Award Date


Degree Type


Degree Name

Doctor of Philosophy (PhD)


Chemistry and Biochemistry

First Committee Member

Clemens Heske

Second Committee Member

Kathleen Robins

Third Committee Member

Dong-Chan Lee

Fourth Committee Member

Rama Venkat

Number of Pages



The surface and interface properties are of the upmost importance in the understanding, optimization, and application for photovoltaic devices. Often the chemical, electronic, and morphological properties of the films are empirically optimized, however when progress slows, a fundamental understanding of these properties can lead to breakthroughs. In this work, surfaces and interfaces of solar cell-relevant films are probed with a repertoire of X-ray analytical and microanalysis techniques including X-ray photoelectron (XPS), X-ray excited Auger electron (XAES), X-ray emission (XES) spectroscopies, and atomic force (AFM) and scanning electron (SEM) microscopies.

Silicon-based devices currently dominate the solar market, which is rather inflexible in application. Cadmium telluride (CdTe)-based technologies offer a cost-effective alternative with additional benefits including roll-to-roll production and high conversion efficiencies. This, like other next generation thin film solar cells, needs more optimization to replace Si. The charge transport across a heterojunction is of great importance to drive up the conversion efficiency of the device.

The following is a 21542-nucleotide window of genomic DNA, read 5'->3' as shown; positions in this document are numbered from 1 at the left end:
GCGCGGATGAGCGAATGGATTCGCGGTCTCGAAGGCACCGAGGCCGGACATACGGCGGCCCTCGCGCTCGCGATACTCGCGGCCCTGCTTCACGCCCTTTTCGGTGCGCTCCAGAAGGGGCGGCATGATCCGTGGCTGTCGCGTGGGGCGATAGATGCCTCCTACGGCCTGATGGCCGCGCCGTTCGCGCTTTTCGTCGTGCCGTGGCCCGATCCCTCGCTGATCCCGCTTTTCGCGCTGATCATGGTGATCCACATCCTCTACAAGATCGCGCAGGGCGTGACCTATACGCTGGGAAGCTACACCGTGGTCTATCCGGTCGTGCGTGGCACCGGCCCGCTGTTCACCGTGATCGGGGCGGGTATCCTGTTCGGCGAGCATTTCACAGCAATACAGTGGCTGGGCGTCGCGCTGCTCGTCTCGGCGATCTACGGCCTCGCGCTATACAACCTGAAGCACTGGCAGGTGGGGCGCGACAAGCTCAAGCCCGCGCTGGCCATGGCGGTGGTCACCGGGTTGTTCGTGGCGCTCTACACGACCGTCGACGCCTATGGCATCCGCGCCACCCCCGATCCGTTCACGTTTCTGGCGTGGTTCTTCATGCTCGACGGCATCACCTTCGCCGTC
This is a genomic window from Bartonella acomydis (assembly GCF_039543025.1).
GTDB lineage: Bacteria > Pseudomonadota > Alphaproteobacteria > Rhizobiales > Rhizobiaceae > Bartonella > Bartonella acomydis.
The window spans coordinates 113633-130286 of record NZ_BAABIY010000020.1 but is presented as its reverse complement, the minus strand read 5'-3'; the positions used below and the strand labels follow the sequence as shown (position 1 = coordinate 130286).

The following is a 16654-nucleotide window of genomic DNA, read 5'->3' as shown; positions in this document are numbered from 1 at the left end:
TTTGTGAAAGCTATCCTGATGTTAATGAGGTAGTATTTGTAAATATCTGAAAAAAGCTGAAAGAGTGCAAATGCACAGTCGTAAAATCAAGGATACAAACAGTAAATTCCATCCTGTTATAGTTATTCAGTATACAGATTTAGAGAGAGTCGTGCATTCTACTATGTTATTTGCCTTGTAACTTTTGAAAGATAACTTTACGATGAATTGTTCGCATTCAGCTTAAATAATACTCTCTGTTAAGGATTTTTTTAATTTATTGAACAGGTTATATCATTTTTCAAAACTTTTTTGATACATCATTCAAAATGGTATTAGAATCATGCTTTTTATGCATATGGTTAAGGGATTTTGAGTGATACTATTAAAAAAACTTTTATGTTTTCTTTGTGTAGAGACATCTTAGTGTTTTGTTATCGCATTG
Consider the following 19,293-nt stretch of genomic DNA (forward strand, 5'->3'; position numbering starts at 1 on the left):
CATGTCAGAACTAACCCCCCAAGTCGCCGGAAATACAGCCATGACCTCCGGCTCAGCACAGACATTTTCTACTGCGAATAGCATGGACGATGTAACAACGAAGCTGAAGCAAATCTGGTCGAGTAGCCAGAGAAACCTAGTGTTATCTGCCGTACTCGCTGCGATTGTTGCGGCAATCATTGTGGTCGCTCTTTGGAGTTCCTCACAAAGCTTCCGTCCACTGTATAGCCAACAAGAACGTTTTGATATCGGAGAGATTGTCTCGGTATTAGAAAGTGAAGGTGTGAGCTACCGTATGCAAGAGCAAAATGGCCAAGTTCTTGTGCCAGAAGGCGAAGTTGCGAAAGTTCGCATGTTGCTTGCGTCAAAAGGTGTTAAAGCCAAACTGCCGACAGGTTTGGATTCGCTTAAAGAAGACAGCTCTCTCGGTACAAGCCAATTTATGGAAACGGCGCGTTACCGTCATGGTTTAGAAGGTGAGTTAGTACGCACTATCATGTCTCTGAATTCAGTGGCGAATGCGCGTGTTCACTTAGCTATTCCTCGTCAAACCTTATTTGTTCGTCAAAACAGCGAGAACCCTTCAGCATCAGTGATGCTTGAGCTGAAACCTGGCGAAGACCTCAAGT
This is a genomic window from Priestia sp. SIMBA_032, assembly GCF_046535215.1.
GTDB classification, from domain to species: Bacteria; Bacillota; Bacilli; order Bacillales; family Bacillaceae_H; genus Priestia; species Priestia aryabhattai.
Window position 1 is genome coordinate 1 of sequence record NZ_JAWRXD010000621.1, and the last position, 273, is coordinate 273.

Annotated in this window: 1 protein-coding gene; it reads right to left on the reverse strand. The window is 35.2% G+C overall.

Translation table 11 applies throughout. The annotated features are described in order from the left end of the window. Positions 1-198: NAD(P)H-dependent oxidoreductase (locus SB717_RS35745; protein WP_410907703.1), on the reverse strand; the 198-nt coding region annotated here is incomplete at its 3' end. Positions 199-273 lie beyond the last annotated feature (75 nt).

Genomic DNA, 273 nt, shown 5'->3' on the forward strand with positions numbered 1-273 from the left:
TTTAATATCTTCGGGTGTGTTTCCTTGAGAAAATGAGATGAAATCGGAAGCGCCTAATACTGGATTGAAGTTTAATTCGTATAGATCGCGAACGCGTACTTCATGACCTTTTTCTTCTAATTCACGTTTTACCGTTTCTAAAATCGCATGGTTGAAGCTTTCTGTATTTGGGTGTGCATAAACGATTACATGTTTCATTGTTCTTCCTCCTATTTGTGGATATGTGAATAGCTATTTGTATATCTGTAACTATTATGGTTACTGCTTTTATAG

The interface of a CdS buffer layer and SnO2:F front contact was investigated as a function of CdCl2-treatment. In order to measure the fully formed interface, after subsequent layer deposition and heat treatments, mechanical stressing of the layer stack resulted in physical separation at the desired interface. By combining multiple spectroscopic and morphologic methods a complete picture has evolved.

CdS is often used as a buffer layer in CdTe based devices. This layer is empirically optimized to be very thin (~100 nm) due to the parasitic light absorption in and around the 2 eV range. By widening the band gap or replacing it with a more transparent material, more photons can be absorbed by the CdTe layer and significantly increase the overall conversion efficiency of the device. CdS:O and Zn(1-x)MgxO were studied as possible alternatives to CdS. The chemical composition of CdS:O was studied at the surface and bulk of the film with respect to oxygen content. The interfacial properties of SnO2/Zn(1-x)MgxO and Zn(1-x)MgxO/CdTe were also investigated with particular emphasis on energy level alignments at the interfaces.


Buffer layers; CdS; CdTe; Photovoltaic; XPS; Zinc Magnesium Oxide


Chemistry | Engineering Science and Materials | Materials Science and Engineering | Oil, Gas, and Energy

File Format


Degree Grantor

University of Nevada, Las Vegas




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